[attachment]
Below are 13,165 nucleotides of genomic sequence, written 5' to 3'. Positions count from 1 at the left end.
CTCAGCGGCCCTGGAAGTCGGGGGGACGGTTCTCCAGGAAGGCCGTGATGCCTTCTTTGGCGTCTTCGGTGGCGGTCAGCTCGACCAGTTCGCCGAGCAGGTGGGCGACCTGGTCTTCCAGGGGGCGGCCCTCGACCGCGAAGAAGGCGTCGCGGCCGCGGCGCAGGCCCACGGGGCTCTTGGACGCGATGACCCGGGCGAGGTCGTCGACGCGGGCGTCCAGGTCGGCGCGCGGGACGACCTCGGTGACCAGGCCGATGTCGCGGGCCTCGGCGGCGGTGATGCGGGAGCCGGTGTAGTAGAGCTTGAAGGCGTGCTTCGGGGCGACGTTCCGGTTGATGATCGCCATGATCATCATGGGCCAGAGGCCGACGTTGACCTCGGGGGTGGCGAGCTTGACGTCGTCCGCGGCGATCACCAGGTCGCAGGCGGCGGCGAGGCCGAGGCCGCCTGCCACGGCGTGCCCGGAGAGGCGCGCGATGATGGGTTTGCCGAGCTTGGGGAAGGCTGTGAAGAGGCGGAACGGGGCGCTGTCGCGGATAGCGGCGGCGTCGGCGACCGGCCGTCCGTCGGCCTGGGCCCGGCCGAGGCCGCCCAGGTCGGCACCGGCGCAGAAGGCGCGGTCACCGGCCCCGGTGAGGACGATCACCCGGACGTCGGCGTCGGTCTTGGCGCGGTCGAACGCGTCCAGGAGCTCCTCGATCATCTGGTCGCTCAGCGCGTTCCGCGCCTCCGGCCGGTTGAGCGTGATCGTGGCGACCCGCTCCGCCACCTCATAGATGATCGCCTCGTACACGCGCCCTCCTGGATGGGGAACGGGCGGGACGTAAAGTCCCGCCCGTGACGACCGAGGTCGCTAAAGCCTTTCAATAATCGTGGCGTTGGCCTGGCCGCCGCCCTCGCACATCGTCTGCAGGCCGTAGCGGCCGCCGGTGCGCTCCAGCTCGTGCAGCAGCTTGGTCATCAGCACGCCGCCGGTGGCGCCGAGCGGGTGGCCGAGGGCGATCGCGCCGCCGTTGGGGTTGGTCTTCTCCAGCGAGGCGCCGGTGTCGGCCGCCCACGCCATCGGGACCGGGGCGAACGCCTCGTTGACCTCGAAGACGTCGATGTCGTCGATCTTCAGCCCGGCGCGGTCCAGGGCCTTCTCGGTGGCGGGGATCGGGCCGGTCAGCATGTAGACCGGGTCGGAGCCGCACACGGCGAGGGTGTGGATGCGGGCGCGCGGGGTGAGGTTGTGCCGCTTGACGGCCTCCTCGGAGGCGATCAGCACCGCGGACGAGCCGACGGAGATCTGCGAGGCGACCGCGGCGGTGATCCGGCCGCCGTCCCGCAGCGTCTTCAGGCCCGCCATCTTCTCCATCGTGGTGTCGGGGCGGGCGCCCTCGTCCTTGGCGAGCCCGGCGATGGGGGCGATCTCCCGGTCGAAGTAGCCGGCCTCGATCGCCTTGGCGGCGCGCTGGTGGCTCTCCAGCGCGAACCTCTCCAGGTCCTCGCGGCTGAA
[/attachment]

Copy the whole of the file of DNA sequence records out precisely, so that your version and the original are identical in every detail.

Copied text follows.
Below are 13,165 nucleotides of genomic sequence, written 5' to 3'. Positions count from 1 at the left end.
CTCAGCGGCCCTGGAAGTCGGGGGGACGGTTCTCCAGGAAGGCCGTGATGCCTTCTTTGGCGTCTTCGGTGGCGGTCAGCTCGACCAGTTCGCCGAGCAGGTGGGCGACCTGGTCTTCCAGGGGGCGGCCCTCGACCGCGAAGAAGGCGTCGCGGCCGCGGCGCAGGCCCACGGGGCTCTTGGACGCGATGACCCGGGCGAGGTCGTCGACGCGGGCGTCCAGGTCGGCGCGCGGGACGACCTCGGTGACCAGGCCGATGTCGCGGGCCTCGGCGGCGGTGATGCGGGAGCCGGTGTAGTAGAGCTTGAAGGCGTGCTTCGGGGCGACGTTCCGGTTGATGATCGCCATGATCATCATGGGCCAGAGGCCGACGTTGACCTCGGGGGTGGCGAGCTTGACGTCGTCCGCGGCGATCACCAGGTCGCAGGCGGCGGCGAGGCCGAGGCCGCCTGCCACGGCGTGCCCGGAGAGGCGCGCGATGATGGGTTTGCCGAGCTTGGGGAAGGCTGTGAAGAGGCGGAACGGGGCGCTGTCGCGGATAGCGGCGGCGTCGGCGACCGGCCGTCCGTCGGCCTGGGCCCGGCCGAGGCCGCCCAGGTCGGCACCGGCGCAGAAGGCGCGGTCACCGGCCCCGGTGAGGACGATCACCCGGACGTCGGCGTCGGTCTTGGCGCGGTCGAACGCGTCCAGGAGCTCCTCGATCATCTGGTCGCTCAGCGCGTTCCGCGCCTCCGGCCGGTTGAGCGTGATCGTGGCGACCCGCTCCGCCACCTCATAGATGATCGCCTCGTACACGCGCCCTCCTGGATGGGGAACGGGCGGGACGTAAAGTCCCGCCCGTGACGACCGAGGTCGCTAAAGCCTTTCAATAATCGTGGCGTTGGCCTGGCCGCCGCCCTCGCACATCGTCTGCAGGCCGTAGCGGCCGCCGGTGCGCTCCAGCTCGTGCAGCAGCTTGGTCATCAGCACGCCGCCGGTGGCGCCGAGCGGGTGGCCGAGGGCGATCGCGCCGCCGTTGGGGTTGGTCTTCTCCAGCGAGGCGCCGGTGTCGGCCGCCCACGCCATCGGGACCGGGGCGAACGCCTCGTTGACCTCGAAGACGTCGATGTCGTCGATCTTCAGCCCGGCGCGGTCCAGGGCCTTCTCGGTGGCGGGGATCGGGCCGGTCAGCATGTAGACCGGGTCGGAGCCGCACACGGCGAGGGTGTGGATGCGGGCGCGCGGGGTGAGGTTGTGCCGCTTGACGGCCTCCTCGGAGGCGATCAGCACCGCGGACGAGCCGACGGAGATCTGCGAGGCGACCGCGGCGGTGATCCGGCCGCCGTCCCGCAGCGTCTTCAGGCCCGCCATCTTCTCCATCGTGGTGTCGGGGCGGGCGCCCTCGTCCTTGGCGAGCCCGGCGATGGGGGCGATCTCCCGGTCGAAGTAGCCGGCCTCGATCGCCTTGGCGGCGCGCTGGTGGCTCTCCAGCGCGAACCTCTCCAGGTCCTCGCGGCTGAA